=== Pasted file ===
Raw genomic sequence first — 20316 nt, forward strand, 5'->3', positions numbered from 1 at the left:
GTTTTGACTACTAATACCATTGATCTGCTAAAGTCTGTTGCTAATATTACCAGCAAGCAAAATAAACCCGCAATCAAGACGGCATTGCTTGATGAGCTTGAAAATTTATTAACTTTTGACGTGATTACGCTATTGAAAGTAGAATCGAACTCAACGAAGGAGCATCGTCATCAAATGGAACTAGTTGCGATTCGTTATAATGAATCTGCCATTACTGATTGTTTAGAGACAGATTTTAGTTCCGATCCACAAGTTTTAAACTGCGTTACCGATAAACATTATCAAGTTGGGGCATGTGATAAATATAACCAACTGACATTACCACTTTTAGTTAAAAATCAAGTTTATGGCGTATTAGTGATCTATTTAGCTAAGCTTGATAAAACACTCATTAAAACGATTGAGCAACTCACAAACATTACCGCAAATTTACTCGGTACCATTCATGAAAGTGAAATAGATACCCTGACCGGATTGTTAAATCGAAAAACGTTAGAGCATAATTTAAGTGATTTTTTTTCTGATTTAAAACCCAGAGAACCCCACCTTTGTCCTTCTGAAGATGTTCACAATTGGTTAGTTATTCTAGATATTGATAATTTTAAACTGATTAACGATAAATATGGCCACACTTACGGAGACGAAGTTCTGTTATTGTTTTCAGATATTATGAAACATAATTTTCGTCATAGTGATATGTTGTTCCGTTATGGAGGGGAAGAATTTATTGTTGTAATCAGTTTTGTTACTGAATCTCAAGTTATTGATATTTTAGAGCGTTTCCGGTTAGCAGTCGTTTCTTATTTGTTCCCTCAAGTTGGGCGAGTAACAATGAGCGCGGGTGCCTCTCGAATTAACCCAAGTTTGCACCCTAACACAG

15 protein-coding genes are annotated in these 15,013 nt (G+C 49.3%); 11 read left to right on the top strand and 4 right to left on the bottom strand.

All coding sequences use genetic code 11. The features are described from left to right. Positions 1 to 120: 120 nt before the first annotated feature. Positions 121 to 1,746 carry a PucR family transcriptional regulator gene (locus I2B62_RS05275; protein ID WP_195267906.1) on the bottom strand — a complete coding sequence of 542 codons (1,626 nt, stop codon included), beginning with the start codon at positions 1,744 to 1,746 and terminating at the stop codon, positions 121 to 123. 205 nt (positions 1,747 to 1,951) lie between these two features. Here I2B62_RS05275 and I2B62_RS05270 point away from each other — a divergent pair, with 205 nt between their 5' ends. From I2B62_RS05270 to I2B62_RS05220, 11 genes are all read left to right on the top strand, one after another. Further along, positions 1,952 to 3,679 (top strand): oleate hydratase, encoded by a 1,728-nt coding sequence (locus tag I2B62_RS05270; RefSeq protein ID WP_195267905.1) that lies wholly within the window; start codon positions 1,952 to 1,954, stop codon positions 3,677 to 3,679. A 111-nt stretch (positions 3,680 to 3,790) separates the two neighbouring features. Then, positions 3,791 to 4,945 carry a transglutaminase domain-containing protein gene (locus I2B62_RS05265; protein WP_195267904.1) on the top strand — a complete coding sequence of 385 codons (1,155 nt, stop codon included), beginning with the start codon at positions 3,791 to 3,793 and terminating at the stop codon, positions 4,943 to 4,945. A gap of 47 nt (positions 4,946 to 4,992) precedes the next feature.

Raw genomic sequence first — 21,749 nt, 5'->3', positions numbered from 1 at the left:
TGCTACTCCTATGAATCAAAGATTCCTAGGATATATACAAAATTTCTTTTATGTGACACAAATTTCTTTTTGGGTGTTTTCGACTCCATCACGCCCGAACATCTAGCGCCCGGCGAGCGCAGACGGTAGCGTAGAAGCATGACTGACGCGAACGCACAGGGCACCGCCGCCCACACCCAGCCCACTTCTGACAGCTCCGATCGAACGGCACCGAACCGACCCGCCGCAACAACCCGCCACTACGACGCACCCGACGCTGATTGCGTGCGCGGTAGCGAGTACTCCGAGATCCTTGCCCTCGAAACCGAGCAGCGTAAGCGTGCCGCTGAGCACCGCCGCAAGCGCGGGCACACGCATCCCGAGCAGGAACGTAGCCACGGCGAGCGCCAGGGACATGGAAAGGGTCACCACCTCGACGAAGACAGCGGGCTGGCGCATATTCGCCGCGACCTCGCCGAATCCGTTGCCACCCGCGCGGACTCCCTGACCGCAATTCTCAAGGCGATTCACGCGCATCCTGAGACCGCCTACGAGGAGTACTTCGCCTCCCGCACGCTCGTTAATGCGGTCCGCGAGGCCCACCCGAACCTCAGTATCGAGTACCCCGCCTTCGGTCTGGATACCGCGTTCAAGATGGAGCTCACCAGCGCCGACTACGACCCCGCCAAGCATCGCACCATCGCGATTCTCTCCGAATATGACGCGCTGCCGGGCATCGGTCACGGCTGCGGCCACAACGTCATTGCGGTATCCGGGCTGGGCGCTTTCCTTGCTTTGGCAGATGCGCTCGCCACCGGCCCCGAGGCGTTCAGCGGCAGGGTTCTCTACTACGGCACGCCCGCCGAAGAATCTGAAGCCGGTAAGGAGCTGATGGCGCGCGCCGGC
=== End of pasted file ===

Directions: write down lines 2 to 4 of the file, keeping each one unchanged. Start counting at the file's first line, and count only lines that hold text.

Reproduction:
GTTTTGACTACTAATACCATTGATCTGCTAAAGTCTGTTGCTAATATTACCAGCAAGCAAAATAAACCCGCAATCAAGACGGCATTGCTTGATGAGCTTGAAAATTTATTAACTTTTGACGTGATTACGCTATTGAAAGTAGAATCGAACTCAACGAAGGAGCATCGTCATCAAATGGAACTAGTTGCGATTCGTTATAATGAATCTGCCATTACTGATTGTTTAGAGACAGATTTTAGTTCCGATCCACAAGTTTTAAACTGCGTTACCGATAAACATTATCAAGTTGGGGCATGTGATAAATATAACCAACTGACATTACCACTTTTAGTTAAAAATCAAGTTTATGGCGTATTAGTGATCTATTTAGCTAAGCTTGATAAAACACTCATTAAAACGATTGAGCAACTCACAAACATTACCGCAAATTTACTCGGTACCATTCATGAAAGTGAAATAGATACCCTGACCGGATTGTTAAATCGAAAAACGTTAGAGCATAATTTAAGTGATTTTTTTTCTGATTTAAAACCCAGAGAACCCCACCTTTGTCCTTCTGAAGATGTTCACAATTGGTTAGTTATTCTAGATATTGATAATTTTAAACTGATTAACGATAAATATGGCCACACTTACGGAGACGAAGTTCTGTTATTGTTTTCAGATATTATGAAACATAATTTTCGTCATAGTGATATGTTGTTCCGTTATGGAGGGGAAGAATTTATTGTTGTAATCAGTTTTGTTACTGAATCTCAAGTTATTGATATTTTAGAGCGTTTCCGGTTAGCAGTCGTTTCTTATTTGTTCCCTCAAGTTGGGCGAGTAACAATGAGCGCGGGTGCCTCTCGAATTAACCCAAGTTTGCACCCTAACACAG

15 protein-coding genes are annotated in these 15,013 nt (G+C 49.3%); 11 read left to right on the top strand and 4 right to left on the bottom strand.

All coding sequences use genetic code 11. The features are described from left to right. Positions 1 to 120: 120 nt before the first annotated feature. Positions 121 to 1,746 carry a PucR family transcriptional regulator gene (locus I2B62_RS05275; protein ID WP_195267906.1) on the bottom strand — a complete coding sequence of 542 codons (1,626 nt, stop codon included), beginning with the start codon at positions 1,744 to 1,746 and terminating at the stop codon, positions 121 to 123. 205 nt (positions 1,747 to 1,951) lie between these two features. Here I2B62_RS05275 and I2B62_RS05270 point away from each other — a divergent pair, with 205 nt between their 5' ends. From I2B62_RS05270 to I2B62_RS05220, 11 genes are all read left to right on the top strand, one after another. Further along, positions 1,952 to 3,679 (top strand): oleate hydratase, encoded by a 1,728-nt coding sequence (locus tag I2B62_RS05270; RefSeq protein ID WP_195267905.1) that lies wholly within the window; start codon positions 1,952 to 1,954, stop codon positions 3,677 to 3,679. A 111-nt stretch (positions 3,680 to 3,790) separates the two neighbouring features. Then, positions 3,791 to 4,945 carry a transglutaminase domain-containing protein gene (locus I2B62_RS05265; protein WP_195267904.1) on the top strand — a complete coding sequence of 385 codons (1,155 nt, stop codon included), beginning with the start codon at positions 3,791 to 3,793 and terminating at the stop codon, positions 4,943 to 4,945. A gap of 47 nt (positions 4,946 to 4,992) precedes the next feature.